After an Oct. 26 game, Kennedy once again went to the 50-yard line to pray. “While he was praying, other adults gathered around him on the field,” Gorsuch writes. “Later, Mr. Kennedy rejoined his players for a postgame talk, after they had finished singing the school fight song.”
“Shortly after the October 26 game, the District placed Mr. Kennedy on paid administrative leave and prohibited him from ‘participat[ing], in any capacity, in … football program activities,’” Gorsuch writes.
“In short, Mr. Kennedy did not seek to direct any prayers to students or require anyone else to participate. His plan was to wait to pray until athletes were occupied, and he ‘told everybody’ that’s what he wished ‘to do,’” Gorsuch states. “It was for three prayers of this sort alone in October 2015 that the District suspended him.”
After all, Gorsuch writes, “Kennedy’s actual job description left time for a private moment after the game to call home, check a text, socialize, or engage in any manner of secular activities … That Mr. Kennedy chose to use the same time to pray does not transform his speech into government speech.”
That is the story as Gorsuch and the majority tell it. But this tale is highly deferential to the story presented by Kennedy, the one that Judge Smith declared a “deceitful narrative.”
Sotomayor does not dispute the origin of Kennedy’s prayer. He started his prayers at the 50-yard line after he was hired in 2008. He didn’t ask his players to join him, but eventually a majority of the team did so. He then began to give motivational speeches with “overtly religious references” while holding his players’ helmets above his head, as players knelt around him.
Kennedy also began to lead prayers inside the locker room before and after games. Gorsuch described these prayers as a “school tradition,” but did not mention that this tradition was carried out solely by the players and not by the coach who preceded Kennedy. Sotomayor, however, notes that “students had prayed in the past in the locker room prior to games, before Kennedy was hired, but that Kennedy subsequently began leading those prayers too.”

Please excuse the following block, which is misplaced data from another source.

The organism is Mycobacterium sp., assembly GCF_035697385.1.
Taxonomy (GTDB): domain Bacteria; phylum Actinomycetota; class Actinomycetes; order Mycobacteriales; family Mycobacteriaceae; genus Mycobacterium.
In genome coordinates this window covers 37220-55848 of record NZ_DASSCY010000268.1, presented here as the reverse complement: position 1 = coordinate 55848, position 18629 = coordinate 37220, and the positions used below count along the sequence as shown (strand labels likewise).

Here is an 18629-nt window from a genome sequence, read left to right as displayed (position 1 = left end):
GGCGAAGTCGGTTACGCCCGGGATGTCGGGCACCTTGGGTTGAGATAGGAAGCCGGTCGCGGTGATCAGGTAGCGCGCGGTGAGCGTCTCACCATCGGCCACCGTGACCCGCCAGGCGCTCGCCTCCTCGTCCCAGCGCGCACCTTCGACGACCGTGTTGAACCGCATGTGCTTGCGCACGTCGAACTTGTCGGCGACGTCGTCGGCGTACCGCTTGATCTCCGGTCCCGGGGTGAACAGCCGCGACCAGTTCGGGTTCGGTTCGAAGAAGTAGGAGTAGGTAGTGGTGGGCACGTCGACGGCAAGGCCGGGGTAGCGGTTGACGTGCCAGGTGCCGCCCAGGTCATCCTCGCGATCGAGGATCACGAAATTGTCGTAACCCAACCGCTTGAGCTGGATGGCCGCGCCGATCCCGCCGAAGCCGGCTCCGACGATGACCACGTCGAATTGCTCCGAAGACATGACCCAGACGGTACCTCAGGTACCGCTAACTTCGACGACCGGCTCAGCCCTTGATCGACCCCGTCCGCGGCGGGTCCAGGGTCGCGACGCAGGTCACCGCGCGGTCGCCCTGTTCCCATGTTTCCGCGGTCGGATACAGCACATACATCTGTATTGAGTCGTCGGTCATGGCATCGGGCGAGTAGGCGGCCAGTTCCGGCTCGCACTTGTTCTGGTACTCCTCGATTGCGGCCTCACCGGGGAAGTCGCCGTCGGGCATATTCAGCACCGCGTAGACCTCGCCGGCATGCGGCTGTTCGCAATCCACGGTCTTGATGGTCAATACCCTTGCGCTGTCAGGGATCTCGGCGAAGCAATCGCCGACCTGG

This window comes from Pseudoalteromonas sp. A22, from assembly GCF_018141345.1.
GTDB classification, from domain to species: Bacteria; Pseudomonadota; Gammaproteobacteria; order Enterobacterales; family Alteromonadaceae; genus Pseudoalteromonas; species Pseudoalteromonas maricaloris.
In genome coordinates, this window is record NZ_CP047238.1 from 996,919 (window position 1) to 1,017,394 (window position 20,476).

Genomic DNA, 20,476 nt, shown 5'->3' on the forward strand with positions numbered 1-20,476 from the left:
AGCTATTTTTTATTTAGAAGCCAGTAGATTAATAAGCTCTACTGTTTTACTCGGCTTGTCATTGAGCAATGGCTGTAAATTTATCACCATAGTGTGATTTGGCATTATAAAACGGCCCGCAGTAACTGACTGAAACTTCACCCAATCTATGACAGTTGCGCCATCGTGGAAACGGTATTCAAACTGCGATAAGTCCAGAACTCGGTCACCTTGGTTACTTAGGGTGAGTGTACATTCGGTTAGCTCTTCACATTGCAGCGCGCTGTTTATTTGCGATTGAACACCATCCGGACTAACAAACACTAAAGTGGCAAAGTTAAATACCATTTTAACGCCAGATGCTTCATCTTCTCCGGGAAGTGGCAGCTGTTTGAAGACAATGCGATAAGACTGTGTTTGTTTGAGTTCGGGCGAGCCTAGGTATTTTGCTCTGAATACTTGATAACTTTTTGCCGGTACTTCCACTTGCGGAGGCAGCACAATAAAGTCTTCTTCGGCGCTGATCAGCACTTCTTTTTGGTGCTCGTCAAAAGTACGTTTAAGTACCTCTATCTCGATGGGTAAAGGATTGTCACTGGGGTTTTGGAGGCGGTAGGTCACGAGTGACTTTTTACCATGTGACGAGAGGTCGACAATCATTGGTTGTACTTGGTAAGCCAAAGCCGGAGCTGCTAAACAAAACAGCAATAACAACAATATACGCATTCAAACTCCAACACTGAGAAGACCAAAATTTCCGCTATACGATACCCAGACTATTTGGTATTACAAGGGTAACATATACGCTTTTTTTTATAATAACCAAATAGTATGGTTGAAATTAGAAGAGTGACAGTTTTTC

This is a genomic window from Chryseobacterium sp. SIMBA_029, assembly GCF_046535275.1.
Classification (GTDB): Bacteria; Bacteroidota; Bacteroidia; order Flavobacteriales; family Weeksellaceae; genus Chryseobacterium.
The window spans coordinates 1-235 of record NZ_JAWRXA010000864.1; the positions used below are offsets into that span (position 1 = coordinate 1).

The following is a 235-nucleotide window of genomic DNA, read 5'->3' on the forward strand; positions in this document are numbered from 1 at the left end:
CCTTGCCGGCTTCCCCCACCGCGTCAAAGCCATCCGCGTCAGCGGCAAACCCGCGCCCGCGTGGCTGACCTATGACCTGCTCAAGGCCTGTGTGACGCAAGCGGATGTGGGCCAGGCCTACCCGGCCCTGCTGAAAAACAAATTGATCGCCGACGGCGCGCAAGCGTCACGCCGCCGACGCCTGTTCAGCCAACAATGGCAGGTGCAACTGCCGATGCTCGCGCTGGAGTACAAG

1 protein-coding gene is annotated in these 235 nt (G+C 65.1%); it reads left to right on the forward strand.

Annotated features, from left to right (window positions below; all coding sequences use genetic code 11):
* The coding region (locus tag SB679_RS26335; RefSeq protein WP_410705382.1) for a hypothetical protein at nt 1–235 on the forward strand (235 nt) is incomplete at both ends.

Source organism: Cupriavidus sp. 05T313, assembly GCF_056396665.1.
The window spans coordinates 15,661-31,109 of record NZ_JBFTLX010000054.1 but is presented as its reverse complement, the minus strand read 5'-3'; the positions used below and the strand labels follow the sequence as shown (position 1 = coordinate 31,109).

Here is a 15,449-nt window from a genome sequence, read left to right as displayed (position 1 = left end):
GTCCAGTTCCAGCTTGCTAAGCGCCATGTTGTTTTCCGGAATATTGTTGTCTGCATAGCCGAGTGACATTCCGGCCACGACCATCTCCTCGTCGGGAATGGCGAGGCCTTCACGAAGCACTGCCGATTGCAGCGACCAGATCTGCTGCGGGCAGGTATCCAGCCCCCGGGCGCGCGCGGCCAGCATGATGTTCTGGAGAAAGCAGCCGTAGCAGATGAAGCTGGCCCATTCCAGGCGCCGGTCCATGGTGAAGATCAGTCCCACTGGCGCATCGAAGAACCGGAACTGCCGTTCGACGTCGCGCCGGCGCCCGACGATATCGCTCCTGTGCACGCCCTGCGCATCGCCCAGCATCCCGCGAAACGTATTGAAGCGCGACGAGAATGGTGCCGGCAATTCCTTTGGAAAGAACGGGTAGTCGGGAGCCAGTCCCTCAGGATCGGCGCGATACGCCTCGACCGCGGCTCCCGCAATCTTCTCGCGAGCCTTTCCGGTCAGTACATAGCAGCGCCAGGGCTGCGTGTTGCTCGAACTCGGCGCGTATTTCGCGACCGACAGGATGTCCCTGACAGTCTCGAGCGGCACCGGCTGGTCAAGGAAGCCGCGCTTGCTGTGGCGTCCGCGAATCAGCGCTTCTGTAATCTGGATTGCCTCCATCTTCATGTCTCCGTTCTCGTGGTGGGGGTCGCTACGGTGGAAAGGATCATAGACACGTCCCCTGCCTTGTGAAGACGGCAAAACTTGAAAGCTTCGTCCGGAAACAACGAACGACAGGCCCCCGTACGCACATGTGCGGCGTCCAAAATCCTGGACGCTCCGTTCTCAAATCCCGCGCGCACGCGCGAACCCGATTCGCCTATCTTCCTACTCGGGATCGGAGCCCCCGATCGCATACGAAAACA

The school district learned of these prayers in September 2015. Gorsuch jumps immediately to the Sept. 17 letter after noting how the school learned of the prayers. This omits the fact that the school’s athletic director attended a game on Sept. 11 and “told Kennedy that he should not be conducting prayers with players,” according to Sotomayor. After the game and in front of the athletic director, “Kennedy led a prayer out loud, holding up a player’s helmet as the players kneeled around him.”
Kennedy then went on Facebook and posted that “he thought he might have just been fired for praying.”
Only after the athletic director’s request was so publicly flouted did the school send its Sept. 17 letter ordering Kennedy to cease praying. The letter still noted that “all District staff are free to engage in religious activity, including prayer, so long as it does not interfere with job responsibilities.”
Kennedy “stopped participating in locker room prayers and, after a game the following day, gave a secular speech,” Sotomayor writes ― but he soon retained counsel who sent the Oct. 14 message stating the coach’s demand to pray on the 50-yard line.
When the school replied on Oct. 16, it rejected Kennedy’s demand to pray at the 50-yard line while noting that “Kennedy’s letter evinced ‘materia[l] misunderstand[ings]’ of many of the facts at issue.”
“For instance, Kennedy’s letter asserted that he had not invited anyone to pray with him,” Sotomayor writes. “The District noted that that might be true of Kennedy’s September 17 prayer specifically, but that Kennedy had acknowledged inviting others to join him on many previous occasions.”
Kennedy’s letter also asserted, incorrectly, that his prayers at the 50-yard line “occurr[ed] ‘on his own time,’ after his duties as a District employee had ceased.” The school responded that he “remain[ed] on duty … immediately following completion of the football game, when students are still on the football field, in uniform, under the stadium lights, with the audience still in attendance, and while Mr. Kennedy is still in his District-issued and District-logoed attire.”
The letter from the school district made no objection to Kennedy returning to the field to pray after his postgame duties were complete, when it “did not interfere with his job duties or suggest the District’s endorsement of religion,” Sotomayor writes.
Gorsuch mentions none of this history.
Additionally, Gorsuch claims that the school’s Oct. 16 letter failed to accommodate “Kennedy’s request to offer a brief prayer on the field while students were busy with other activities ― whether heading to the locker room, boarding the bus, or perhaps singing the school fight song.”